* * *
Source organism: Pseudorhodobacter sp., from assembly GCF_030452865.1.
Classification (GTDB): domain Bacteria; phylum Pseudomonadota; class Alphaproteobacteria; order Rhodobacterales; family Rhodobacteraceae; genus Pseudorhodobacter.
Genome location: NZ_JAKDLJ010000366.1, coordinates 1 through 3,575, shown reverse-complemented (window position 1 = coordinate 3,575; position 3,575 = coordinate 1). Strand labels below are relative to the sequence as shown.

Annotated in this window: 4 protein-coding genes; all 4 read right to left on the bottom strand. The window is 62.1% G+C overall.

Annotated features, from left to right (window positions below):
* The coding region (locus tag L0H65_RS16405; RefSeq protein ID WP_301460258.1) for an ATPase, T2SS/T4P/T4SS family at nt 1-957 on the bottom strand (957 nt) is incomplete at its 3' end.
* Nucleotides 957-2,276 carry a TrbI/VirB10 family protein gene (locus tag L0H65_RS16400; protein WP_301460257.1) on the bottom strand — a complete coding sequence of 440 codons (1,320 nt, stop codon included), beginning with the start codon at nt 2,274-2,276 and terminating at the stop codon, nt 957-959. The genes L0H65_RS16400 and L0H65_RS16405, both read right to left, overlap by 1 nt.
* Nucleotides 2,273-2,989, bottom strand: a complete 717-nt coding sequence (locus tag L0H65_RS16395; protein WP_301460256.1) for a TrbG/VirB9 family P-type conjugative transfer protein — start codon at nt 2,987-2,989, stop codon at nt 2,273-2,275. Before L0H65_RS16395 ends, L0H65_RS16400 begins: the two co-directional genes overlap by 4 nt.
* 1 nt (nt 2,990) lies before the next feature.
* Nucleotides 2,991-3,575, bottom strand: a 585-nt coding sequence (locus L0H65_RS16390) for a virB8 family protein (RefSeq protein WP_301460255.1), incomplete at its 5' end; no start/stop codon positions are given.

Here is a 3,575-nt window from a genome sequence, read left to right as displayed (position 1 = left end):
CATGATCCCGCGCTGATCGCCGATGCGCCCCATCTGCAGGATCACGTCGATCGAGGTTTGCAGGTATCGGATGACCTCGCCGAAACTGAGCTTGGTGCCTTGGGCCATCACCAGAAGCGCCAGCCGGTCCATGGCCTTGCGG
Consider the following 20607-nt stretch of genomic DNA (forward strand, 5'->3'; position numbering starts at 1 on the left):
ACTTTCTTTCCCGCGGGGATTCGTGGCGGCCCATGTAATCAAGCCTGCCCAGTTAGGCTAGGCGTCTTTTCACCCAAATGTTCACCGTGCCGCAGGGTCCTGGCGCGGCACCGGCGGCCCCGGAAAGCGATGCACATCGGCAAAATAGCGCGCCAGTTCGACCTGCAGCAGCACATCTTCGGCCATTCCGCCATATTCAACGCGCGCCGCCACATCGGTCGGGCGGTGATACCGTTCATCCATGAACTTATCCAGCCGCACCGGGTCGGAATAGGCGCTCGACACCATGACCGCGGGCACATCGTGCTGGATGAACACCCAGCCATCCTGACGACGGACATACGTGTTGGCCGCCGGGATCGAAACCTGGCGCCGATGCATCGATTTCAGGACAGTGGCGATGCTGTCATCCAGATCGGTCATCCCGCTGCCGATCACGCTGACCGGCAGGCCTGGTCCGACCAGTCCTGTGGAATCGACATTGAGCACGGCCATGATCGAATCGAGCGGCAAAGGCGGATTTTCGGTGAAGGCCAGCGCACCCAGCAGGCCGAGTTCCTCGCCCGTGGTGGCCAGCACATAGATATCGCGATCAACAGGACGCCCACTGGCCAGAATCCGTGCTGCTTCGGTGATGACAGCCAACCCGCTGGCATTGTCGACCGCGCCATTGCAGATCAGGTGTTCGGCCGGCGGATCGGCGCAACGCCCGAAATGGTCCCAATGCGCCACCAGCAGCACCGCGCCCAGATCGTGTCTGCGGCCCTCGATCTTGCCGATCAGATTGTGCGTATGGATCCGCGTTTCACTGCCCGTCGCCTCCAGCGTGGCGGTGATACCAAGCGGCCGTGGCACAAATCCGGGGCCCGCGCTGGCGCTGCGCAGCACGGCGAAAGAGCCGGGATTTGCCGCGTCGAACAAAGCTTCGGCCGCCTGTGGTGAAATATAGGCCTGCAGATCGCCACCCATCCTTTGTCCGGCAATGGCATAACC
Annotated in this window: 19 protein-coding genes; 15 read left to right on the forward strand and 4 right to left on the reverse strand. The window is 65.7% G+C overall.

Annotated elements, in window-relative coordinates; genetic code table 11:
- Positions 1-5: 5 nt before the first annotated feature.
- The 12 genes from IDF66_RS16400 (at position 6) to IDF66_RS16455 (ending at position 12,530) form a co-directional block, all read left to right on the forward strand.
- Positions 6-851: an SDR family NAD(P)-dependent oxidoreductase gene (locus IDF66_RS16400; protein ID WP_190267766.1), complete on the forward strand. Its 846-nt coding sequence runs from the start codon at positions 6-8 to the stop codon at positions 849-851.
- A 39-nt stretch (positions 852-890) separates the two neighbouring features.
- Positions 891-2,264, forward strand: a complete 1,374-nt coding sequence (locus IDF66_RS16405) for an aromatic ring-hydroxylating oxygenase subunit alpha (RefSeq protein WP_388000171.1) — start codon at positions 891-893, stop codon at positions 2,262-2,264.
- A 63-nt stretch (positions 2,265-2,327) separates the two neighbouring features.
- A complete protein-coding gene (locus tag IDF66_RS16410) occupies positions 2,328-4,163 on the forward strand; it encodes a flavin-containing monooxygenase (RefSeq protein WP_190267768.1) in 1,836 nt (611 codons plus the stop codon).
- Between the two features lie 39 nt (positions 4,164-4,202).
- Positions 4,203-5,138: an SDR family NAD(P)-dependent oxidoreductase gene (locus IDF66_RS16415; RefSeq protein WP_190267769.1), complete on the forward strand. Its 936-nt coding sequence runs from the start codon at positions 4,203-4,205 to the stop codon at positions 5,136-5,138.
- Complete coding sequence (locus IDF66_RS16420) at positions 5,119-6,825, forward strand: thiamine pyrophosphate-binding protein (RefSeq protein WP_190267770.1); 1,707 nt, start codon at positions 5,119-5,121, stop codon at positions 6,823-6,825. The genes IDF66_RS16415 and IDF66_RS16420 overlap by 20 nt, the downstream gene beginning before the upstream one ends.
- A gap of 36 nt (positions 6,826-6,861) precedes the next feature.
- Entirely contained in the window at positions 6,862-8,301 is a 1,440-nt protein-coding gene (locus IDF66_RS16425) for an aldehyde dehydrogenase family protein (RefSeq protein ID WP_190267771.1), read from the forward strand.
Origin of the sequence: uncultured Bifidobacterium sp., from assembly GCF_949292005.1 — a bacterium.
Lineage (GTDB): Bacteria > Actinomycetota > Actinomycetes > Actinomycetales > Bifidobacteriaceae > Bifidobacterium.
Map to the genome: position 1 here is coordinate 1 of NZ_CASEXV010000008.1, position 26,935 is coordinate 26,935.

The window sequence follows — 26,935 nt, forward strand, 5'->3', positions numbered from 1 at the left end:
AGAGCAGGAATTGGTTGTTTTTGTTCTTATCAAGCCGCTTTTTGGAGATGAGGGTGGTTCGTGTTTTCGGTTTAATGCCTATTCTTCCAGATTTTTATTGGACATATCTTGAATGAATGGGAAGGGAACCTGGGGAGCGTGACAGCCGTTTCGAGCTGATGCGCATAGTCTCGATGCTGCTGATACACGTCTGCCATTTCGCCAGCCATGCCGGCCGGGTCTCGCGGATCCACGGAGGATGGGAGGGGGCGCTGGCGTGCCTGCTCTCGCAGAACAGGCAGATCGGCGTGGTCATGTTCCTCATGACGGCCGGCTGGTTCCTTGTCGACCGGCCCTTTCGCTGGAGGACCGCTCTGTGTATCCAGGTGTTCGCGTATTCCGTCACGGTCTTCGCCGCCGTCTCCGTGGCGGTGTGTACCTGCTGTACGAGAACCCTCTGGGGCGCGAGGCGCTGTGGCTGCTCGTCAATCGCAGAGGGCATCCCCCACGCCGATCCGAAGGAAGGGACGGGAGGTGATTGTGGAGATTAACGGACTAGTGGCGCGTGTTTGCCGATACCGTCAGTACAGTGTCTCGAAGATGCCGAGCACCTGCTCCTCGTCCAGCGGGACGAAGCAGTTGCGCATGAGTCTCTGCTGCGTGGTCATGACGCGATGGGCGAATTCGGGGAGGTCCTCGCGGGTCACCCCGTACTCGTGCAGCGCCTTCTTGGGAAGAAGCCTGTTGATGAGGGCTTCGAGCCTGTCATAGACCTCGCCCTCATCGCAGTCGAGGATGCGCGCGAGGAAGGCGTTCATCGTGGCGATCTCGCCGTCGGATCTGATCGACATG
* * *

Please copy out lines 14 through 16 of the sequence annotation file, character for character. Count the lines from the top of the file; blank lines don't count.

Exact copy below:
ACTTTCTTTCCCGCGGGGATTCGTGGCGGCCCATGTAATCAAGCCTGCCCAGTTAGGCTAGGCGTCTTTTCACCCAAATGTTCACCGTGCCGCAGGGTCCTGGCGCGGCACCGGCGGCCCCGGAAAGCGATGCACATCGGCAAAATAGCGCGCCAGTTCGACCTGCAGCAGCACATCTTCGGCCATTCCGCCATATTCAACGCGCGCCGCCACATCGGTCGGGCGGTGATACCGTTCATCCATGAACTTATCCAGCCGCACCGGGTCGGAATAGGCGCTCGACACCATGACCGCGGGCACATCGTGCTGGATGAACACCCAGCCATCCTGACGACGGACATACGTGTTGGCCGCCGGGATCGAAACCTGGCGCCGATGCATCGATTTCAGGACAGTGGCGATGCTGTCATCCAGATCGGTCATCCCGCTGCCGATCACGCTGACCGGCAGGCCTGGTCCGACCAGTCCTGTGGAATCGACATTGAGCACGGCCATGATCGAATCGAGCGGCAAAGGCGGATTTTCGGTGAAGGCCAGCGCACCCAGCAGGCCGAGTTCCTCGCCCGTGGTGGCCAGCACATAGATATCGCGATCAACAGGACGCCCACTGGCCAGAATCCGTGCTGCTTCGGTGATGACAGCCAACCCGCTGGCATTGTCGACCGCGCCATTGCAGATCAGGTGTTCGGCCGGCGGATCGGCGCAACGCCCGAAATGGTCCCAATGCGCCACCAGCAGCACCGCGCCCAGATCGTGTCTGCGGCCCTCGATCTTGCCGATCAGATTGTGCGTATGGATCCGCGTTTCACTGCCCGTCGCCTCCAGCGTGGCGGTGATACCAAGCGGCCGTGGCACAAATCCGGGGCCCGCGCTGGCGCTGCGCAGCACGGCGAAAGAGCCGGGATTTGCCGCGTCGAACAAAGCTTCGGCCGCCTGTGGTGAAATATAGGCCTGCAGATCGCCACCCATCCTTTGTCCGGCAATGGCATAACC
Annotated in this window: 19 protein-coding genes; 15 read left to right on the forward strand and 4 right to left on the reverse strand. The window is 65.7% G+C overall.

Annotated elements, in window-relative coordinates; genetic code table 11: